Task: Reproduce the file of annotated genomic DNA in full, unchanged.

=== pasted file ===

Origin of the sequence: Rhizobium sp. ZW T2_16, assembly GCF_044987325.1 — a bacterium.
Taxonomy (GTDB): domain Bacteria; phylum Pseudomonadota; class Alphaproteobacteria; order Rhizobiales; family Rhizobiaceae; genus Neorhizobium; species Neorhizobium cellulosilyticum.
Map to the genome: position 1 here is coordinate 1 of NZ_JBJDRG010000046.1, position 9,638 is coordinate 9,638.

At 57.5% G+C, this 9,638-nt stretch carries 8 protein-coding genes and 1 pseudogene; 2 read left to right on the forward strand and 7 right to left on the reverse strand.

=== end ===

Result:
Origin of the sequence: Rhizobium sp. ZW T2_16, assembly GCF_044987325.1 — a bacterium.
Taxonomy (GTDB): domain Bacteria; phylum Pseudomonadota; class Alphaproteobacteria; order Rhizobiales; family Rhizobiaceae; genus Neorhizobium; species Neorhizobium cellulosilyticum.
Map to the genome: position 1 here is coordinate 1 of NZ_JBJDRG010000046.1, position 9,638 is coordinate 9,638.

At 57.5% G+C, this 9,638-nt stretch carries 8 protein-coding genes and 1 pseudogene; 2 read left to right on the forward strand and 7 right to left on the reverse strand.